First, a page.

Abuse takes many different forms. Using a child to promote a parents ideology, teaching a child that 'black people should die,' instilling them with hate and fear of others all fall under that heading, in my opinion. Children should never be saddled with this kind of baggage and should never be exploited in such a vile manner.
Girl, 7, said ‘black people should die’, custody hearing told
By Mike McIntyre, Winnipeg Free PressMay 25, 2009
WINNIPEG — Just seven years old, she showed up at school with neo-Nazi propaganda written all over her body, calmly described how to kill black people, and spoke proudly about white people being superior to all other races.
Now the disturbing views of the girl are at the centre of a heated child-custody case that began Monday in Winnipeg.
"Black people don’t belong. What people don’t understand is that black people should die," the little girl stated matter-of-factly in the March 2008 interview with a Manitoba Child and Family Services worker after she and her brother had been seized by the province.
However, the mother told CTV News on Monday night it is “100 per cent not true” that she taught her daughter that belief.
“Just because somebody’s proud to be white does not make them a Nazi. I’m not a Nazi; I’ve stated that several times,” the woman said.
When asked what she would have done differently, given what she knows now, the woman answered, “For one, I would not redraw a swastika on my daughter’s arm. . . . If I wanted to have it out with the teachers, if I wanted to make it a discussion and an issue, I should have contacted the school.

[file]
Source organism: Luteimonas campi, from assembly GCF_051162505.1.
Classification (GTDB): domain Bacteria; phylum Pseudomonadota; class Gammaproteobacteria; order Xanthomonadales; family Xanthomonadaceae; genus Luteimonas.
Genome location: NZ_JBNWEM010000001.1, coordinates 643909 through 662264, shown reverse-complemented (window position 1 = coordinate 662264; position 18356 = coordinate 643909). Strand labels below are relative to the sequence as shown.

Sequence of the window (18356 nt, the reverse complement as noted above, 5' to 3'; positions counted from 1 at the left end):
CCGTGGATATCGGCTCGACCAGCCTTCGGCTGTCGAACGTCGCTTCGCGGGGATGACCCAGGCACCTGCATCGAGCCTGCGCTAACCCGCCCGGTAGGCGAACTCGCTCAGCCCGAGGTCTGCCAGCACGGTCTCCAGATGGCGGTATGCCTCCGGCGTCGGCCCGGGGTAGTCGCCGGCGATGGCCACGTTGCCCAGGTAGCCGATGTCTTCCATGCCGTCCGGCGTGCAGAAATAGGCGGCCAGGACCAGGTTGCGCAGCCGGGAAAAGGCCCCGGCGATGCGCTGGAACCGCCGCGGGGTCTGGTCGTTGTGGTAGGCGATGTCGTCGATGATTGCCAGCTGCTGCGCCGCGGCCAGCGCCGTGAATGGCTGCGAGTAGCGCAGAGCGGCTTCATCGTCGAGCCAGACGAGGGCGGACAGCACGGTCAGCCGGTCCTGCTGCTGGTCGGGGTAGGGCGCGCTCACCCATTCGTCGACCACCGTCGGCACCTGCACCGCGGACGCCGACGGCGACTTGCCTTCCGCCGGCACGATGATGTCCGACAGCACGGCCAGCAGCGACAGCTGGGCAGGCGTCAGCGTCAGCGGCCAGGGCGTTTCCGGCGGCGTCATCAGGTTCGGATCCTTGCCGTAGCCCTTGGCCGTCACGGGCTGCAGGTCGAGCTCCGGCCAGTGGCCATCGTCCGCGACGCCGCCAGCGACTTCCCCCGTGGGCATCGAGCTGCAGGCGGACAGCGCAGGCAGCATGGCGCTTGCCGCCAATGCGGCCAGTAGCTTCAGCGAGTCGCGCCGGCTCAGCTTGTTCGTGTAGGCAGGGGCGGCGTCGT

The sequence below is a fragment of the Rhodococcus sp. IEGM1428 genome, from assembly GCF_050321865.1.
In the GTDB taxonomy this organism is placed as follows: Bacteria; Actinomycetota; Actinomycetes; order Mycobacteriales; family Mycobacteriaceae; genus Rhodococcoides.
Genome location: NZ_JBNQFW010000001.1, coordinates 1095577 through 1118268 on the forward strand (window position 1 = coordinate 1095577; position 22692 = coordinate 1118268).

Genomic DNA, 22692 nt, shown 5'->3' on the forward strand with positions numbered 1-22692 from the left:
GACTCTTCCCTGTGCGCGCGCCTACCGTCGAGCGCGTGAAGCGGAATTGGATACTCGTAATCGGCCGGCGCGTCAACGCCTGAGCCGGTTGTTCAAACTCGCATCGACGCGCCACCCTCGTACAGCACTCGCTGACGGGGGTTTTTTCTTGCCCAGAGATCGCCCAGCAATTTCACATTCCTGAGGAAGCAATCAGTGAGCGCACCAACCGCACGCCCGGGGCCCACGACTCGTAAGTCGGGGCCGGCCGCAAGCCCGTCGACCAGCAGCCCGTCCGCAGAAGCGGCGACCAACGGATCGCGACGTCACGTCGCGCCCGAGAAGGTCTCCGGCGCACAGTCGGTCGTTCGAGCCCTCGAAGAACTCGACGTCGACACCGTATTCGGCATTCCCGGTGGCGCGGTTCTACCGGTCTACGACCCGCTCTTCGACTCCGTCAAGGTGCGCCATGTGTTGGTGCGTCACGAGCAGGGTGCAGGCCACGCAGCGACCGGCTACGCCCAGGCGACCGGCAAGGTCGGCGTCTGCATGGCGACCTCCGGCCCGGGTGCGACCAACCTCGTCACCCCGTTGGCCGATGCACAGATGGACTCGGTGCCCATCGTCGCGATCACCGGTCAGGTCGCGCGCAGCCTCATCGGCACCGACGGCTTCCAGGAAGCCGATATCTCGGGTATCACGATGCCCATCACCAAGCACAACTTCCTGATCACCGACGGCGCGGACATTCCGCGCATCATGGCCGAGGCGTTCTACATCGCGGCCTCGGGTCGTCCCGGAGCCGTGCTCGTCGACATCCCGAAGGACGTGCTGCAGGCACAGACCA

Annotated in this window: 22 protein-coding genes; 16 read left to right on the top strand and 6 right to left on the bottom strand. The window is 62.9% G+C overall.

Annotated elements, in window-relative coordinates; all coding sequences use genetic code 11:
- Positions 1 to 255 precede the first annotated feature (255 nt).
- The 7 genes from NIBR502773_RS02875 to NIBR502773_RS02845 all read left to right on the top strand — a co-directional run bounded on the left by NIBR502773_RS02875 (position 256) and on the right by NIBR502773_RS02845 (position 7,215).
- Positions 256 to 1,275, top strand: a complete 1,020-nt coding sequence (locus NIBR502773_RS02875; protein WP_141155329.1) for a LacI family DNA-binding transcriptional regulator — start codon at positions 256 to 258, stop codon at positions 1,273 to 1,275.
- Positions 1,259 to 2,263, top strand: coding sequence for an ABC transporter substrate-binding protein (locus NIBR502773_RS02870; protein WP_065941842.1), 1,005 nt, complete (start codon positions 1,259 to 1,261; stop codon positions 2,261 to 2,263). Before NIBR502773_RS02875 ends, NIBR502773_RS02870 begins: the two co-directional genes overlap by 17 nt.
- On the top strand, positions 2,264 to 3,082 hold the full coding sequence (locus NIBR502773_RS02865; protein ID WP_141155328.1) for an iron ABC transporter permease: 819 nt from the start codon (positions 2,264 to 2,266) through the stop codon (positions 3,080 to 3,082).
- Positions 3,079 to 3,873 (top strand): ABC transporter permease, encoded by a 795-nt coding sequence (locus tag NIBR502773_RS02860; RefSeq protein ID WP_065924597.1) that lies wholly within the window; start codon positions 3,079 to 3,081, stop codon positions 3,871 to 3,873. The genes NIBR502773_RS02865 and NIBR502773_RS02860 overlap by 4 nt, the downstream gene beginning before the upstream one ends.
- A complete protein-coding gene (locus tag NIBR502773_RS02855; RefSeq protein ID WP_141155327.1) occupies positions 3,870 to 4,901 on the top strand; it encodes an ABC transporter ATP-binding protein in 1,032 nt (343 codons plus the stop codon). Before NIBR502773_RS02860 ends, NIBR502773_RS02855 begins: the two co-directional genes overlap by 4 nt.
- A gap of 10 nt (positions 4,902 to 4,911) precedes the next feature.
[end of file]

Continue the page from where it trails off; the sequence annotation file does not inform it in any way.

“I never did it in the first place; I never told my daughter that she should hate anybody,” she told CTV. “At her seventh birthday party, she had a little Asian girl that she wanted to invite; we let her invite. I never saw any reason for her not to be friends with somebody.”
CFS is seeking a permanent order of guardianship for the girl and her three-year-old brother, saying the racist views of their parents have clearly been passed down to the children and amount to emotional abuse.
The girl’s stepfather is fighting back, claiming his rights to freedom of expression and religion have been violated.
The mother has moved out of province, has not retained a lawyer, and is not participating in the trial.
"They have been taught to hate absolutely everyone in the world who’s not white," a CFS social worker wrote in a report tendered in court Monday. "She didn’t see her family views as anything other than normal."
CFS got involved last year after the girl showed up at her Winnipeg elementary school with a massive swastika on her arm and other slogans on her legs, including references to Adolf Hitler and the slogan, "We must secure the existence of our people and a future for white children."
Photos of the markings were shown in court.
"The meaning of that is that black people don’t belong," the girl later explained to the social worker.
The woman told court Monday she was stunned by what transpired during an hour-long interview with the girl, who frequently used the N-word to describe blacks and said she believes strongly in what her parents taught her.